After a summer lull, equity market turbulence is back. Last week marked the worst week for global stock indices since March, with the MSCI All Country World Index falling by 5.3 per cent over the five sessions. In the US, the S&P 500 lost 5.6 per cent, while the more tech-heavy Nasdaq Composite fell 5.5 per cent. Those falls came despite a series of impressive results for US tech groups and a strong rebound in the economy’s growth in the third quarter. Along with rising caseloads of Covid-19, uncertainty surrounding the outcome of Tuesday’s presidential election between incumbent Donald Trump and his Democratic rival Joe Biden lies behind these jitters.
The market turbulence reflects real fears that the election result will prove inconclusive, leading investors to panic that a volatile political climate could trigger violence and derail the economy. However, if that scenario is avoided there are reasons to be upbeat about how US markets could perform post-election.
No matter who wins on Tuesday, the market is likely to get the fiscal stimulus that investors have been asking for. If Mr Trump manages to pull off a surprise win, then he has pledged to unleash a “very big” package. However, analysts think the real boon for equities would be a “blue wave”, where Democrats take not only the White House but both houses of Congress too. Mr Biden has said he will devote $2tn to mitigating climate change, as well as trillions of dollars to strengthen the safety net for more economically deprived Americans. If the Democrats control both arms of government, then such a package becomes a real possibility.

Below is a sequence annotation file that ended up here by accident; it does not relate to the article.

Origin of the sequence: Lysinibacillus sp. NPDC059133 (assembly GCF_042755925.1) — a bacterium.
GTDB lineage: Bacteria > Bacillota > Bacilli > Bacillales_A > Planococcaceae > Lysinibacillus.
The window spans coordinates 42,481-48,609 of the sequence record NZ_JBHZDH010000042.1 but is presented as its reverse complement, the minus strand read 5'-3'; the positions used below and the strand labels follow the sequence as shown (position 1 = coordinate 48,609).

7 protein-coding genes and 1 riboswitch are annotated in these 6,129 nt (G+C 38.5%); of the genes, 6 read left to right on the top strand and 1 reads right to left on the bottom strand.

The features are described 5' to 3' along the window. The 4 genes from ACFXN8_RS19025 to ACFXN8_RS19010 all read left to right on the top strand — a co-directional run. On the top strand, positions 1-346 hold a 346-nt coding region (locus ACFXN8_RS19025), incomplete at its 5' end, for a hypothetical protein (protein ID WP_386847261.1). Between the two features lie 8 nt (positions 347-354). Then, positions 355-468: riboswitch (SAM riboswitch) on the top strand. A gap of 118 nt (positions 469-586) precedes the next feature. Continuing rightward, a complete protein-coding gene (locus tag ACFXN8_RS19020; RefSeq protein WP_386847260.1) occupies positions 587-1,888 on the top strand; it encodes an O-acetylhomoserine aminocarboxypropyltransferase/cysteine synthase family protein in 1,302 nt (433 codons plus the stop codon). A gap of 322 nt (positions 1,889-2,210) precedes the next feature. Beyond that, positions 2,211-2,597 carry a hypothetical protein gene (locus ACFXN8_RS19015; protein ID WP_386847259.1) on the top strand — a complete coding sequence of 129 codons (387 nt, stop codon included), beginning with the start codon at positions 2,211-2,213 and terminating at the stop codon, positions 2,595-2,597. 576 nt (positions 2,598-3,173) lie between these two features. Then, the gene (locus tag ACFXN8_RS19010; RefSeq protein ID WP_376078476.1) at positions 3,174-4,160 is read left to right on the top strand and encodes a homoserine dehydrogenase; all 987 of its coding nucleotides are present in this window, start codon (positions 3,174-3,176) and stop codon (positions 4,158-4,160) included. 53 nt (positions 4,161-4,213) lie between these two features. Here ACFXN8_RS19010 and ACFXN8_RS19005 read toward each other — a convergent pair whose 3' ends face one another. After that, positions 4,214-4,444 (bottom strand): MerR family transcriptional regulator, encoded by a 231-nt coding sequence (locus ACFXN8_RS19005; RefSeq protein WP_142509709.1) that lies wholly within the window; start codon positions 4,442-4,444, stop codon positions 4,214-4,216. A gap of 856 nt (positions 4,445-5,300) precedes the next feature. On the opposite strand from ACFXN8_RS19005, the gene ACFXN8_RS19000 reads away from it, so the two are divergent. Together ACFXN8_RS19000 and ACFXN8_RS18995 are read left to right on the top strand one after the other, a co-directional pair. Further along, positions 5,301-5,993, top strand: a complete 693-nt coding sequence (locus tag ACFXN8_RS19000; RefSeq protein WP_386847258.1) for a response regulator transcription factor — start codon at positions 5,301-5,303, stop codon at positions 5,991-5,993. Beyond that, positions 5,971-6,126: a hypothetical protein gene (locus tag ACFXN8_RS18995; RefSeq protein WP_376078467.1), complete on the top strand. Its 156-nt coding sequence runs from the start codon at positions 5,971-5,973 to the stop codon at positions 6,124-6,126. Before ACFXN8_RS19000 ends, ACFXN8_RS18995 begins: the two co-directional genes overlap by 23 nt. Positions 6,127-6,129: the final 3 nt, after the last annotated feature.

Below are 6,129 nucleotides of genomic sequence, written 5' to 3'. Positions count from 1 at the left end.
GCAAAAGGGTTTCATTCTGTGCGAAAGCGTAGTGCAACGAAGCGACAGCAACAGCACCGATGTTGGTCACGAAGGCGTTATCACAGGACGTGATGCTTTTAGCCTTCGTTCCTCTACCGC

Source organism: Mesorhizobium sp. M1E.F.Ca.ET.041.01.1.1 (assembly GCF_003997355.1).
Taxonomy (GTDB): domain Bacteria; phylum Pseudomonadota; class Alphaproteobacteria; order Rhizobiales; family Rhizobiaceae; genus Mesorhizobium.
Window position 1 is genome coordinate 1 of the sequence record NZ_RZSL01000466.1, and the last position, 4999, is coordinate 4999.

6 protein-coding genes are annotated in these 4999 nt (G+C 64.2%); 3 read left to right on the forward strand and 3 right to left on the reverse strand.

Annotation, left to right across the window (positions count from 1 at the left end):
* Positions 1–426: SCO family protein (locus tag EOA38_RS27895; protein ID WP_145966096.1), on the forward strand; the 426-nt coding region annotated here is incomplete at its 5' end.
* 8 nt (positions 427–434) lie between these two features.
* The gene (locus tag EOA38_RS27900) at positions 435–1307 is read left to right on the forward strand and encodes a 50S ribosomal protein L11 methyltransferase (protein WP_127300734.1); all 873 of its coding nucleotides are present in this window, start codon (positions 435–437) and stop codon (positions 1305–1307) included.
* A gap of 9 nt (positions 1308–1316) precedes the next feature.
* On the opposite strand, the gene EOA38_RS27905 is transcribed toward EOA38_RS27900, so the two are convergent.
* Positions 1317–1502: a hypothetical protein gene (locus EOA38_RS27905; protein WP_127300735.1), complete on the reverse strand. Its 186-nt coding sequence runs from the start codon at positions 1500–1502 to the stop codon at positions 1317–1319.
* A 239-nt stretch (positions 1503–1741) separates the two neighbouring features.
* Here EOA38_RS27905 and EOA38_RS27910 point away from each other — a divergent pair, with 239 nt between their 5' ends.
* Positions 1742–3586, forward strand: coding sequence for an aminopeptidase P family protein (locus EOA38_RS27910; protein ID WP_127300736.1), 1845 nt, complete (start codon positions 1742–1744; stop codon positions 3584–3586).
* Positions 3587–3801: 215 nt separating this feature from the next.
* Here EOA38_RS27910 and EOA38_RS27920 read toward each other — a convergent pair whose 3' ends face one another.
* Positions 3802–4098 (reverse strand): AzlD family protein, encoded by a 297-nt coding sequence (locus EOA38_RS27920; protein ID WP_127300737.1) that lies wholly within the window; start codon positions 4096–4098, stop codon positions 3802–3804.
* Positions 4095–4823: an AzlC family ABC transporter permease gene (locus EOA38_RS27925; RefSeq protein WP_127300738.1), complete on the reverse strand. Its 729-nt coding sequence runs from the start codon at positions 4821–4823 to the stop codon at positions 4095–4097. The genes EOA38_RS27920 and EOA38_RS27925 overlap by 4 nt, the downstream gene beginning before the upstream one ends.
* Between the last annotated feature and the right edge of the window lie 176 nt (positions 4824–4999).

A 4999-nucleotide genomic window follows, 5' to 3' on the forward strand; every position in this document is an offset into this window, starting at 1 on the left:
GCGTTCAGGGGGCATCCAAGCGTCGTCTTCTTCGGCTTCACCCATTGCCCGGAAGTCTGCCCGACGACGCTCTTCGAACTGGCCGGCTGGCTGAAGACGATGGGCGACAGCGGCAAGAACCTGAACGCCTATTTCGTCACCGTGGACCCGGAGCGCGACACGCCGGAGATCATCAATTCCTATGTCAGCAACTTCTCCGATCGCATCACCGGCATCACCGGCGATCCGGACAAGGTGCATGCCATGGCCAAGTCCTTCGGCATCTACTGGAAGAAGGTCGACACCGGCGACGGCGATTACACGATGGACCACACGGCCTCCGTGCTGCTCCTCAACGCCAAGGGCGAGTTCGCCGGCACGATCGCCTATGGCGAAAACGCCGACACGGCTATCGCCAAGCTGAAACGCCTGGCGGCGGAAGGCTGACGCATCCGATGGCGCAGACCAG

Earlier concern on Wall Street over Mr Biden’s plans to pay for spending through raising corporate tax from 21 per cent to 28 per cent appears to have abated somewhat, despite the impact this would have on earnings. While there are clear winners and losers in terms of sectors — energy stocks, for instance, would probably gain more from a Trump victory — a boost for the market from having a clear winner appears a strong likelihood.
If the result does prove a close call and the political mood darkens, then the Federal Reserve can be expected to provide some succour for jittery traders. The pandemic has shown the Fed, under Jay Powell’s stewardship, to be an adept crisis manager. It is credible to think that, if volatility intensifies, the US central bank will step in as it did in the spring. It is not out of firepower. Despite cutting its benchmark overnight rates to near zero, there is much monetary policymakers can do to enhance credit conditions for businesses — especially smaller ones, which have benefited less from the actions the Fed undertook during the spring. The US economy is also resilient, snapping back rapidly from a disastrous second quarter to expand by an annualised rate of a third in the three months through September as consumers spent big.
Even if there is a conclusive result to the presidential election, volatility is unlikely to disappear completely. It is not only market turbulence that has made an unwelcome return; it is the virus too. Across much of Europe, test and trace programmes have failed to bring caseloads under control. France, Germany and the UK have all announced fresh lockdowns to curb transmission rates. Caseloads are also rising in the US. Until western societies are more successful in mitigating the virus, either through vaccination or through improvements in treatments or testing, expect trading conditions to remain volatile — whoever is in the White House.
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